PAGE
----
The limitations of our human take on God are clearly seen in relation to the Gospel reading for this Sunday, the parable of the labourers in the vineyard. The owner of the vineyard hires men for a day’s work and agrees on the wage he will pay them. During the day he sees other workers standing idle and takes them on as well. When there is just an hour remaining there are still men idle, whom he hires to work for the rest of the time. So far, so reasonable. Now comes the time for payment. The owner of the vineyard pays each group of workers the same wage he had agreed for those who worked the whole day in the heat of the sun, including those who worked for only one hour: he even pays them first, before the others. 

The men who worked all day naturally feel aggrieved, as anyone would, and grumble at the vineyard-owner. Notice his reply: ‘I am not being unjust: did we not agree on the wage? I choose to pay the last-comer as much as I pay you. Have I no right to do what I like with my own? Why be envious because I am generous?’ You might ask yourself if you would find this a satisfactory reply. I think most people would say that the vineyard-owner is not being fair and just in the way he treats the different groups of workers and those who grumble about being short-changed are well justified in doing so.  

We may remember, however, that these parables of Jesus, although they use illustrations drawn from the natural world or the human world, are not about those worlds. You could not run a business in the way the vineyard-owner does, you would soon go bankrupt. The parables are about the kingdom of God, which does not follow business codes or human ideas of justice. The kingdom of God means the reign of God’s love, which knows no limitations, conditions or restrictions. It is given, poured out unstintingly whether we deserve it or have earned it or not – simply because it is the nature of God to be like this, for, as Isaiah remind us in this Sunday’s readings: 

My thoughts are not your thoughts, 

my ways not your ways – it is the Lord who speaks. 

Yes, the heavens are as high above earth 

as my ways are above your ways, 

my thoughts above your thoughts. 

We may not like the way God is. We might prefer him to be a God who is more in line with our human ways of thinking and dealing, but that only shows how inadequate our understanding, our ways of thinking are to comprehend the fullness of the mystery of God. We need also to remember that if God chooses to be generous towards those whom we believe do not deserve it, this does not mean that we are missing anything. Where love is divine – unconditional, unlimited – there is plenty of it to go round, an endless amount in fact.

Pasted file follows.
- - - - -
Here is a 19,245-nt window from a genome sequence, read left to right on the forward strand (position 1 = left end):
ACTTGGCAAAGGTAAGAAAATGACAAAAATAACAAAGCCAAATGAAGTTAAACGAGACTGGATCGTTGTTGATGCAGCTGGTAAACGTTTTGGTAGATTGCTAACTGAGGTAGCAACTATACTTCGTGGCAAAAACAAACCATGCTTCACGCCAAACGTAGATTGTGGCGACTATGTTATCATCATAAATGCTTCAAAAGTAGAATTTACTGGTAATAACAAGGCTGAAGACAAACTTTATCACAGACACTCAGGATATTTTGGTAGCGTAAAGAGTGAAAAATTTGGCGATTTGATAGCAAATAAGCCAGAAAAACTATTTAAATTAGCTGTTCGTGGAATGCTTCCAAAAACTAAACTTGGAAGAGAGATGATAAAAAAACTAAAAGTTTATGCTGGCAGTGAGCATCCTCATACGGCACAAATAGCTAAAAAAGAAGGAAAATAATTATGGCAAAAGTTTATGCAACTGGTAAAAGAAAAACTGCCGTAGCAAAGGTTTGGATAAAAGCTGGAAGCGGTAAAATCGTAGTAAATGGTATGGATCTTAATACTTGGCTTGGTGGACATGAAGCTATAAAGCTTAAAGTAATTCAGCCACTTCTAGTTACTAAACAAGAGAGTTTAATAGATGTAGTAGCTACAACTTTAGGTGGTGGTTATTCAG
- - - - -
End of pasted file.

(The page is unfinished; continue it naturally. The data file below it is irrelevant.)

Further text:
We might compare this parable with that of the prodigal son, whose elder brother has to learn that God’s love cannot be earned by our efforts, it can only be received as a free gift, and if we expect to receive it ourselves we must realise that God will wish to love everyone else in the same way and to the same extent – including those, like the prodigal, whom we judge to be unworthy of it. The elder brother has to learn also that if God behaves like this to his feckless brother, this does mean that he is left out: as the father says to him, ‘All I have is yours.’ 

The passage from Isaiah begins, Seek the lord while he is still to be found, call to him while he is still near. God is always to be found, there is nowhere we can go where he is not. In order to know him, however, we have to let go of our thoughts, desires and expectations, respect his sovereign freedom to be as he will and allow him to be God in us and for us. Letting go is the key to any growth in spiritual maturity. 

Sr. Kathleen O’Sullivan has the idea of a ‘minute oasis.’ As you go through the day, which may seem dry and uneventful, stop at intervals to rest in the presence of God and let him refresh you. You do not need to say or think anything, but just be there with God, letting go of everything else. As the saying puts it,